An examination of three aspects of cognition across two menstrual cycles found that the levels of estrogen, progesterone and testosterone had no impact on working memory, cognitive bias or ability to pay attention to two things at once.
While some hormones were associated with changes across one cycle in some of the women taking part, these effects didn't repeat in the following cycle. Overall, none of the hormones the team studied had any replicable, consistent effect on study participants' cognition.
The team, working from the Medical School Hannover and University Hospital Zürich, recruited 68 women to undergo detailed monitoring to investigate changes in three selected cognitive processes at different stages in the menstrual cycle. While analysis of the results from the first cycle suggested that cognitive bias and attention were affected, these results weren't replicated in the second cycle. The team looked for differences in performance between individuals and changes in individuals' performance over time, and found none.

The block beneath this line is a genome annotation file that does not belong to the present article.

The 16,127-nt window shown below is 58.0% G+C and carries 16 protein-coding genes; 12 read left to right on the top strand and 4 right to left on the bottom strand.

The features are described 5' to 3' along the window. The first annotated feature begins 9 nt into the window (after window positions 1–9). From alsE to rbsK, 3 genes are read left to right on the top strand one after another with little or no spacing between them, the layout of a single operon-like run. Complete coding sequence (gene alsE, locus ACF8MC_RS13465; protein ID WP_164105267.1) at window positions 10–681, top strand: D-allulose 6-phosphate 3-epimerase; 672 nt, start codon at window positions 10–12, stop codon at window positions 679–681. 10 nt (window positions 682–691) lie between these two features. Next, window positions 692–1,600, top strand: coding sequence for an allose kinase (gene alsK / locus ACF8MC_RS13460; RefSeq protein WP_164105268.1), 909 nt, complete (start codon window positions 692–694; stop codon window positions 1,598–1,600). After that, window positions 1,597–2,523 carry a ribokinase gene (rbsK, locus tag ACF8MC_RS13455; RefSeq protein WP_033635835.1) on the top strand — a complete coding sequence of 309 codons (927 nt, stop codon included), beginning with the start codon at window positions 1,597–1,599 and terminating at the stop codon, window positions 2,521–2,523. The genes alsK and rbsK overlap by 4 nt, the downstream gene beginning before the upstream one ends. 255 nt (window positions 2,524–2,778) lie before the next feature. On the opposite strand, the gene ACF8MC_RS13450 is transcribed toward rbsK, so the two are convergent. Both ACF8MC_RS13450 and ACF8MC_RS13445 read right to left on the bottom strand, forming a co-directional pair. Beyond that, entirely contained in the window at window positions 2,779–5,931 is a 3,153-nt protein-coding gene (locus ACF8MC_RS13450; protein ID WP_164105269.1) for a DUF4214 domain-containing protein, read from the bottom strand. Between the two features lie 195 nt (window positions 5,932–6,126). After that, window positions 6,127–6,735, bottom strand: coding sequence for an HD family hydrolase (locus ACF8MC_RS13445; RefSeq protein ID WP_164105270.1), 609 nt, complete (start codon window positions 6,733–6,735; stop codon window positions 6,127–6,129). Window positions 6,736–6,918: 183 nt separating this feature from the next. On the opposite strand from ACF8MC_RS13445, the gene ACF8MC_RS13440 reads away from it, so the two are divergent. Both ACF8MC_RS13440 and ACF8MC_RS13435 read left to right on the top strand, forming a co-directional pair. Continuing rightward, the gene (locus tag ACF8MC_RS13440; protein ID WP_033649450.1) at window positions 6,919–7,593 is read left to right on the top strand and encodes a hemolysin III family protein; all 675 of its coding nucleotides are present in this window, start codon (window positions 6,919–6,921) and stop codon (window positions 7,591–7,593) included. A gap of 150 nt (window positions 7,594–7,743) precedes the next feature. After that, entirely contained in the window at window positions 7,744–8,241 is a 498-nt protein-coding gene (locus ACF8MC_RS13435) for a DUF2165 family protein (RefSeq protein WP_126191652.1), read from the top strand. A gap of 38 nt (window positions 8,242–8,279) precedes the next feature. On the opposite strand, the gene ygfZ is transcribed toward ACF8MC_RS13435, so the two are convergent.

Professor Brigitte Leeners , team lead, said, "As a specialist in reproductive medicine and a psychotherapist, I deal with many women who have the impression that the menstrual cycle influences their well-being and cognitive performance."
But at least in this small study it was shown that there is difference that can't be attributed to normal statistical variation.